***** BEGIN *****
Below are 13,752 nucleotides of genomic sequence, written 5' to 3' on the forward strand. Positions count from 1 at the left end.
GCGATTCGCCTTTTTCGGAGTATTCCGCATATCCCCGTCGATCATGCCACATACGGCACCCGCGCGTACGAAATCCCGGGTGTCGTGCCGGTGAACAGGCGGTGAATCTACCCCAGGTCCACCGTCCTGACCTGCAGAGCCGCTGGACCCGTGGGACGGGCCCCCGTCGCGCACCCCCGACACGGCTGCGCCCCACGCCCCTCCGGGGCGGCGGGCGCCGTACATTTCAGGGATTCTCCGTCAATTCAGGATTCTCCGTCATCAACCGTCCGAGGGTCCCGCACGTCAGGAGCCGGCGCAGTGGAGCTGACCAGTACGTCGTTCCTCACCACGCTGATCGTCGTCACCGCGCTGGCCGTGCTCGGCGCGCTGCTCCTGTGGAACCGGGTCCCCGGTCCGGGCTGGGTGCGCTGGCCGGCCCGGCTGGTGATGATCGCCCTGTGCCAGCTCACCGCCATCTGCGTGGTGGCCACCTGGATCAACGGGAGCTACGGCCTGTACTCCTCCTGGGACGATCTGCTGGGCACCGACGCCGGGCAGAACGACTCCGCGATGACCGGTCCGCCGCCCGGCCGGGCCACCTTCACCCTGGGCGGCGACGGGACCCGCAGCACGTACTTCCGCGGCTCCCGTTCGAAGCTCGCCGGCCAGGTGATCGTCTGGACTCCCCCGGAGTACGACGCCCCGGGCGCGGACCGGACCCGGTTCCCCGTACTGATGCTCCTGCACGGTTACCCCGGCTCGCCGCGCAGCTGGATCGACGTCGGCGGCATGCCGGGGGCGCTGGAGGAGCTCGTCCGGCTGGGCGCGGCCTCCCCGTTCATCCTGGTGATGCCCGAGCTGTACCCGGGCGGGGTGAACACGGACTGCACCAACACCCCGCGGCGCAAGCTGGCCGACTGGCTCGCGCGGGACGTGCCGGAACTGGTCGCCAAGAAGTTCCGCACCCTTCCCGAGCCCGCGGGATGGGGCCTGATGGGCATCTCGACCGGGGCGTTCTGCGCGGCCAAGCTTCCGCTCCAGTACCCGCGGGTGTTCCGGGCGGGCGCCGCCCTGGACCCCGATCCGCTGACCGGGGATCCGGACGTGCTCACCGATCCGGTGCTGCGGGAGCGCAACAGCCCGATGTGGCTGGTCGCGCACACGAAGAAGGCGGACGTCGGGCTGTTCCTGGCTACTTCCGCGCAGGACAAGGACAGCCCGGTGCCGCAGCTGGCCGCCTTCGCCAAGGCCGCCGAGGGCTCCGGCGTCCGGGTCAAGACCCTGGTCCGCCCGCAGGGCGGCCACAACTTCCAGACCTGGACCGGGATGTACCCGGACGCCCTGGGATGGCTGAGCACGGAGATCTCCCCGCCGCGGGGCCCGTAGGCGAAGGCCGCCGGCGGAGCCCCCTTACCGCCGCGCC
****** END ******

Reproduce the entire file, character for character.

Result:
Below are 13,752 nucleotides of genomic sequence, written 5' to 3' on the forward strand. Positions count from 1 at the left end.
GCGATTCGCCTTTTTCGGAGTATTCCGCATATCCCCGTCGATCATGCCACATACGGCACCCGCGCGTACGAAATCCCGGGTGTCGTGCCGGTGAACAGGCGGTGAATCTACCCCAGGTCCACCGTCCTGACCTGCAGAGCCGCTGGACCCGTGGGACGGGCCCCCGTCGCGCACCCCCGACACGGCTGCGCCCCACGCCCCTCCGGGGCGGCGGGCGCCGTACATTTCAGGGATTCTCCGTCAATTCAGGATTCTCCGTCATCAACCGTCCGAGGGTCCCGCACGTCAGGAGCCGGCGCAGTGGAGCTGACCAGTACGTCGTTCCTCACCACGCTGATCGTCGTCACCGCGCTGGCCGTGCTCGGCGCGCTGCTCCTGTGGAACCGGGTCCCCGGTCCGGGCTGGGTGCGCTGGCCGGCCCGGCTGGTGATGATCGCCCTGTGCCAGCTCACCGCCATCTGCGTGGTGGCCACCTGGATCAACGGGAGCTACGGCCTGTACTCCTCCTGGGACGATCTGCTGGGCACCGACGCCGGGCAGAACGACTCCGCGATGACCGGTCCGCCGCCCGGCCGGGCCACCTTCACCCTGGGCGGCGACGGGACCCGCAGCACGTACTTCCGCGGCTCCCGTTCGAAGCTCGCCGGCCAGGTGATCGTCTGGACTCCCCCGGAGTACGACGCCCCGGGCGCGGACCGGACCCGGTTCCCCGTACTGATGCTCCTGCACGGTTACCCCGGCTCGCCGCGCAGCTGGATCGACGTCGGCGGCATGCCGGGGGCGCTGGAGGAGCTCGTCCGGCTGGGCGCGGCCTCCCCGTTCATCCTGGTGATGCCCGAGCTGTACCCGGGCGGGGTGAACACGGACTGCACCAACACCCCGCGGCGCAAGCTGGCCGACTGGCTCGCGCGGGACGTGCCGGAACTGGTCGCCAAGAAGTTCCGCACCCTTCCCGAGCCCGCGGGATGGGGCCTGATGGGCATCTCGACCGGGGCGTTCTGCGCGGCCAAGCTTCCGCTCCAGTACCCGCGGGTGTTCCGGGCGGGCGCCGCCCTGGACCCCGATCCGCTGACCGGGGATCCGGACGTGCTCACCGATCCGGTGCTGCGGGAGCGCAACAGCCCGATGTGGCTGGTCGCGCACACGAAGAAGGCGGACGTCGGGCTGTTCCTGGCTACTTCCGCGCAGGACAAGGACAGCCCGGTGCCGCAGCTGGCCGCCTTCGCCAAGGCCGCCGAGGGCTCCGGCGTCCGGGTCAAGACCCTGGTCCGCCCGCAGGGCGGCCACAACTTCCAGACCTGGACCGGGATGTACCCGGACGCCCTGGGATGGCTGAGCACGGAGATCTCCCCGCCGCGGGGCCCGTAGGCGAAGGCCGCCGGCGGAGCCCCCTTACCGCCGCGCC